Author Contributions

Conceptualization, M.Z., M.R. and J.Y.; methodology M.Z., M.R. and J.Y.; formal analysis, M.Z., I.-H.S., M.R. and J.Y.; investigation, M.Z.; I.-H.S., M.R. and J.Y.; writing—original draft preparation, M.Z.; writing—review and editing, M.Z., I.-H.S., M.R. and J.Y.; visualization, M.Z.; supervision, M.R. and J.Y.; project administration, J.Y.; funding acquisition, J.Y. All authors have read and agreed to the published version of the manuscript.


The authors thank NTNU for strategic funding support.


The Authors would like to acknowledge the Research Council of Norway through the support of the NTNU NanoLab (grant number 245963) and Norwegian Center for Transmission Electron Microscopy, NORTEM (197405/F50) which provided the characterization tools.

Conflicts of Interest

The authors declare no conflict of interest.


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Figure 1. (a) XRD patterns of pure TiO2, CdS and CdS@XG@TiO2 samples and (b) FTIR spectra of pure CdS and CdS@XG@TiO2 samples.
Figure 1. (a) XRD patterns of pure TiO2, CdS and CdS@XG@TiO2 samples and (b) FTIR spectra of pure CdS and CdS@XG@TiO2 samples.
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Figure 2. FE-SEM images of pure TiO2 (a), pure CdS (b), CdS@TiO2 (c), CdS@50G@TiO2 (d) and HR-TEM images of CdS@50G@TiO2 with lattice spacing (e).
Figure 2. FE-SEM images of pure TiO2 (a), pure CdS (b), CdS@TiO2 (c), CdS@50G@TiO2 (d) and HR-TEM images of CdS@50G@TiO2 with lattice spacing (e).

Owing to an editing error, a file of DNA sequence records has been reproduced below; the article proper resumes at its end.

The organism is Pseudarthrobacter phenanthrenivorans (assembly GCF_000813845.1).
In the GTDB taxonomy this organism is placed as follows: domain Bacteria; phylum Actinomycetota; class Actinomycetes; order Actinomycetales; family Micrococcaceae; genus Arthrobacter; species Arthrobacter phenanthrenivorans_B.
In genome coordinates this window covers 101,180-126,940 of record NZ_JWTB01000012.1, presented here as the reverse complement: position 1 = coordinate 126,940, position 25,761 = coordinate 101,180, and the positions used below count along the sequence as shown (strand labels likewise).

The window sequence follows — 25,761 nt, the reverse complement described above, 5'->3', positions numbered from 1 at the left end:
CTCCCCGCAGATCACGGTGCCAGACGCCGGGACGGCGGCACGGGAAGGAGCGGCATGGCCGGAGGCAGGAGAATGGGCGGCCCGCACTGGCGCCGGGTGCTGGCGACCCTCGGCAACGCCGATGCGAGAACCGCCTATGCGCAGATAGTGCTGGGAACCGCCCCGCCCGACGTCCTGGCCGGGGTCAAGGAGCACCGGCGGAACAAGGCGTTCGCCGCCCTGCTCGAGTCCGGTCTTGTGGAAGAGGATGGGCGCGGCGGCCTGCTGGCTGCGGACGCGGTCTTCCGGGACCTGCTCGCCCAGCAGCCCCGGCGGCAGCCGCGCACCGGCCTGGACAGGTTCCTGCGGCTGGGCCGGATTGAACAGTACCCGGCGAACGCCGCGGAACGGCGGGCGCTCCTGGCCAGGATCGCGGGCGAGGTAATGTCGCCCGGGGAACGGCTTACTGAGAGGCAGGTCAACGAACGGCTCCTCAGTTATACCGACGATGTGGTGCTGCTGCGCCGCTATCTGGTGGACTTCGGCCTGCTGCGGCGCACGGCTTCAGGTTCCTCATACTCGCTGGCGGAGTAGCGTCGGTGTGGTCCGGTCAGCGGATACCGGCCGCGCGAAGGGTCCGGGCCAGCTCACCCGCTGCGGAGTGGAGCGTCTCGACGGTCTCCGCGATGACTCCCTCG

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Figure 3. UV-vis DRS spectra of pure TiO2, pure CdS, CdS@TiO2 and CdS@50G@TiO2 (a), bandgap measurements by using Tauc plots of pure CdS (b) and pure TiO2 (c).
Figure 3. UV-vis DRS spectra of pure TiO2, pure CdS, CdS@TiO2 and CdS@50G@TiO2 (a), bandgap measurements by using Tauc plots of pure CdS (b) and pure TiO2 (c).
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Figure 4. High resolution XPS analysis of Cd 3d in pure CdS and CdS@50G@TiO2 (a), S 2p (b), Ti 2p (c), O 1s (d) of pure CdS and CdS@50G@TiO2 and C 1s of CdS@50G@TiO2 (e).
Figure 4. High resolution XPS analysis of Cd 3d in pure CdS and CdS@50G@TiO2 (a), S 2p (b), Ti 2p (c), O 1s (d) of pure CdS and CdS@50G@TiO2 and C 1s of CdS@50G@TiO2 (e).
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Figure 5. Transient photocurrent response (a) and EIS Nyquist plots (b) of pure TiO2, pure CdS, CdS@TiO2 and CdS@50G@TiO2 in light and dark.